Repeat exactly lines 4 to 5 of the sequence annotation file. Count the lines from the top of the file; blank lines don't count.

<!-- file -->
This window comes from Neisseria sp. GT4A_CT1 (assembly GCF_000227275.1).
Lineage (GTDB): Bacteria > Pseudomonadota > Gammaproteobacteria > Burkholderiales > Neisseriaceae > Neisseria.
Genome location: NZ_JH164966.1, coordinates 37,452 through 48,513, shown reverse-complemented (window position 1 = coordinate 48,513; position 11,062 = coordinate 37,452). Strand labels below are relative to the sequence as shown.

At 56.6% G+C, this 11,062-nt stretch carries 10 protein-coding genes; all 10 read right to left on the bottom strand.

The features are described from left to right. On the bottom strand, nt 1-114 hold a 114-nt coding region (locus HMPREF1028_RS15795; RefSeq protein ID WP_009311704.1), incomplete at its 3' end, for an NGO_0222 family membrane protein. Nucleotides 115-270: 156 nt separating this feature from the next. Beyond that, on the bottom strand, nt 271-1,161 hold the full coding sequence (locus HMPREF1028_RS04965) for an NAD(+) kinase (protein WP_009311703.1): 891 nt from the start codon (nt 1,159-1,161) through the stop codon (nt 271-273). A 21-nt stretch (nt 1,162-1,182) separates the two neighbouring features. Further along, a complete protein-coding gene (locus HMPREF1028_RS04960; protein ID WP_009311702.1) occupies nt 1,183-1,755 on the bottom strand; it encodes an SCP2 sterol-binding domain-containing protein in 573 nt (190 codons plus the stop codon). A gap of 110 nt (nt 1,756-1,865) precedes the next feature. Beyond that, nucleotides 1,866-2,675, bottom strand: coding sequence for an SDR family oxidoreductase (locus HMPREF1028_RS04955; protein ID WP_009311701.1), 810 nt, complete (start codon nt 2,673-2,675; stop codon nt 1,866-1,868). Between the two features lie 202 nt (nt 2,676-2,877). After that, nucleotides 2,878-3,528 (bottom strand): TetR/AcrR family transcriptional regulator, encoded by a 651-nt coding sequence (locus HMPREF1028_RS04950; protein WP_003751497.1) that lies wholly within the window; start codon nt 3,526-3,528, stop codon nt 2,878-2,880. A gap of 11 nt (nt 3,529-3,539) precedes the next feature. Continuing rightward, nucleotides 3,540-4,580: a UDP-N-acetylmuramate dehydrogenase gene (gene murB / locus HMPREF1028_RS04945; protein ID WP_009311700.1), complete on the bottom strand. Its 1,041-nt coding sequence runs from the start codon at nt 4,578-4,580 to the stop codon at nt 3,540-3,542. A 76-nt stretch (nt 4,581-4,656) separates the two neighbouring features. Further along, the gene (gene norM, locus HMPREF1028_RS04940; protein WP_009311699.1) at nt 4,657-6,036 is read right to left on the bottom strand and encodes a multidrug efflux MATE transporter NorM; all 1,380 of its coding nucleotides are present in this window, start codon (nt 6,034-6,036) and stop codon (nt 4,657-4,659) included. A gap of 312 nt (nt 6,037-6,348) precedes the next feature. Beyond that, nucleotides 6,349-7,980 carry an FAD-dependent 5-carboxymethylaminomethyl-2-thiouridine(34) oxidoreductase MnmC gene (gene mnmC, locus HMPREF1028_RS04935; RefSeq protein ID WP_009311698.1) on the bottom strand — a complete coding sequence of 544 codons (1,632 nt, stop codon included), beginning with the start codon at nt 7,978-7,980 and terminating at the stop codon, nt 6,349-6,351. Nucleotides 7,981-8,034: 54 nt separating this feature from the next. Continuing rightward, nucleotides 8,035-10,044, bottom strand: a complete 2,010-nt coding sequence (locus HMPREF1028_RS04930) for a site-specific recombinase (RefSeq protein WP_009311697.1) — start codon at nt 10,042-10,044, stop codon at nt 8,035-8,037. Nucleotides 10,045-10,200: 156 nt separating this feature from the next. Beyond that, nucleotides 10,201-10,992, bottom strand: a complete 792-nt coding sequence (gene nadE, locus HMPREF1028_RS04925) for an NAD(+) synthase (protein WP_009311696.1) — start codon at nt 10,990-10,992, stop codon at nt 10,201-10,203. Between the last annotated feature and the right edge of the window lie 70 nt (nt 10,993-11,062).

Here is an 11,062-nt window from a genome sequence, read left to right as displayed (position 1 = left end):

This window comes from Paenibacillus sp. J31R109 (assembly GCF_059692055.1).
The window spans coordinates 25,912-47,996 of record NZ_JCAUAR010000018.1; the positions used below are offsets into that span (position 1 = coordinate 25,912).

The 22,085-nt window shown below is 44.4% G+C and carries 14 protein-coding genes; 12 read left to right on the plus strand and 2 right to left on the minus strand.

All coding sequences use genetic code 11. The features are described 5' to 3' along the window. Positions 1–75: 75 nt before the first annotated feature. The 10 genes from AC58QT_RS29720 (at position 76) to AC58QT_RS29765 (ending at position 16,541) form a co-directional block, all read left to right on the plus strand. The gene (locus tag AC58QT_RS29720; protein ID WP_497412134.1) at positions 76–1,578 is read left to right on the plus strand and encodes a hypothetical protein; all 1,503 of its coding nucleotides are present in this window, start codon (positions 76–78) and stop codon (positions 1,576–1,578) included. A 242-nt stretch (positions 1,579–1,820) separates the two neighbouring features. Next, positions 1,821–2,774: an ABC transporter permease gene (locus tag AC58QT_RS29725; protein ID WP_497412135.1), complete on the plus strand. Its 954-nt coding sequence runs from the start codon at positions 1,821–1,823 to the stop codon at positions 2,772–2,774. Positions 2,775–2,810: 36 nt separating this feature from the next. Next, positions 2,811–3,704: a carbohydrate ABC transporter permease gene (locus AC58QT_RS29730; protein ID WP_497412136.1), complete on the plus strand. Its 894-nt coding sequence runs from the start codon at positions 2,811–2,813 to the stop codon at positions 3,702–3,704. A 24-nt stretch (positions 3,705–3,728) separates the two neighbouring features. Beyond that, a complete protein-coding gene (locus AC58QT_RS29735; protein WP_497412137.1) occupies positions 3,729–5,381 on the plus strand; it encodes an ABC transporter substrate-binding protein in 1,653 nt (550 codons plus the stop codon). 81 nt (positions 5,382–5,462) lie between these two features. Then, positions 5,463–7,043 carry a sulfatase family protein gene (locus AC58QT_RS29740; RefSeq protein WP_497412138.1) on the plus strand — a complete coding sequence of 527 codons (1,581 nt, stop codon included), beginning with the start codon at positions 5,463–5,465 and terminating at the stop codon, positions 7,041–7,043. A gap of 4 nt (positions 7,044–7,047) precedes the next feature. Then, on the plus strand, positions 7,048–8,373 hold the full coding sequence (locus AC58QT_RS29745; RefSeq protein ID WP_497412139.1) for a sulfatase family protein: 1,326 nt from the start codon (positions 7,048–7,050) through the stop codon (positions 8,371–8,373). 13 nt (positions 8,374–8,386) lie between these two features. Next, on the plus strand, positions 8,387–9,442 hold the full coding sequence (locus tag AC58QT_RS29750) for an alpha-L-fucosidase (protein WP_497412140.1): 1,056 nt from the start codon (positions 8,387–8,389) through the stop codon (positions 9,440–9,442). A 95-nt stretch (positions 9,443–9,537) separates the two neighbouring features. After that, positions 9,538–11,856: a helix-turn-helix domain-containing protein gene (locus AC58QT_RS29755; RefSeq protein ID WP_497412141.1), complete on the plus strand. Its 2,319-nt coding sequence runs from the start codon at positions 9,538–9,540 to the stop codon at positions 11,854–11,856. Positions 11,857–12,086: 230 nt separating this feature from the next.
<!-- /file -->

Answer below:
At 56.6% G+C, this 11,062-nt stretch carries 10 protein-coding genes; all 10 read right to left on the bottom strand.

The features are described from left to right. On the bottom strand, nt 1-114 hold a 114-nt coding region (locus HMPREF1028_RS15795; RefSeq protein ID WP_009311704.1), incomplete at its 3' end, for an NGO_0222 family membrane protein. Nucleotides 115-270: 156 nt separating this feature from the next. Beyond that, on the bottom strand, nt 271-1,161 hold the full coding sequence (locus HMPREF1028_RS04965) for an NAD(+) kinase (protein WP_009311703.1): 891 nt from the start codon (nt 1,159-1,161) through the stop codon (nt 271-273). A 21-nt stretch (nt 1,162-1,182) separates the two neighbouring features. Further along, a complete protein-coding gene (locus HMPREF1028_RS04960; protein ID WP_009311702.1) occupies nt 1,183-1,755 on the bottom strand; it encodes an SCP2 sterol-binding domain-containing protein in 573 nt (190 codons plus the stop codon). A gap of 110 nt (nt 1,756-1,865) precedes the next feature. Beyond that, nucleotides 1,866-2,675, bottom strand: coding sequence for an SDR family oxidoreductase (locus HMPREF1028_RS04955; protein ID WP_009311701.1), 810 nt, complete (start codon nt 2,673-2,675; stop codon nt 1,866-1,868). Between the two features lie 202 nt (nt 2,676-2,877). After that, nucleotides 2,878-3,528 (bottom strand): TetR/AcrR family transcriptional regulator, encoded by a 651-nt coding sequence (locus HMPREF1028_RS04950; protein WP_003751497.1) that lies wholly within the window; start codon nt 3,526-3,528, stop codon nt 2,878-2,880. A gap of 11 nt (nt 3,529-3,539) precedes the next feature. Continuing rightward, nucleotides 3,540-4,580: a UDP-N-acetylmuramate dehydrogenase gene (gene murB / locus HMPREF1028_RS04945; protein ID WP_009311700.1), complete on the bottom strand. Its 1,041-nt coding sequence runs from the start codon at nt 4,578-4,580 to the stop codon at nt 3,540-3,542. A 76-nt stretch (nt 4,581-4,656) separates the two neighbouring features. Further along, the gene (gene norM, locus HMPREF1028_RS04940; protein WP_009311699.1) at nt 4,657-6,036 is read right to left on the bottom strand and encodes a multidrug efflux MATE transporter NorM; all 1,380 of its coding nucleotides are present in this window, start codon (nt 6,034-6,036) and stop codon (nt 4,657-4,659) included. A gap of 312 nt (nt 6,037-6,348) precedes the next feature. Beyond that, nucleotides 6,349-7,980 carry an FAD-dependent 5-carboxymethylaminomethyl-2-thiouridine(34) oxidoreductase MnmC gene (gene mnmC, locus HMPREF1028_RS04935; RefSeq protein ID WP_009311698.1) on the bottom strand — a complete coding sequence of 544 codons (1,632 nt, stop codon included), beginning with the start codon at nt 7,978-7,980 and terminating at the stop codon, nt 6,349-6,351. Nucleotides 7,981-8,034: 54 nt separating this feature from the next. Continuing rightward, nucleotides 8,035-10,044, bottom strand: a complete 2,010-nt coding sequence (locus HMPREF1028_RS04930) for a site-specific recombinase (RefSeq protein WP_009311697.1) — start codon at nt 10,042-10,044, stop codon at nt 8,035-8,037. Nucleotides 10,045-10,200: 156 nt separating this feature from the next. Beyond that, nucleotides 10,201-10,992, bottom strand: a complete 792-nt coding sequence (gene nadE, locus HMPREF1028_RS04925) for an NAD(+) synthase (protein WP_009311696.1) — start codon at nt 10,990-10,992, stop codon at nt 10,201-10,203. Between the last annotated feature and the right edge of the window lie 70 nt (nt 10,993-11,062).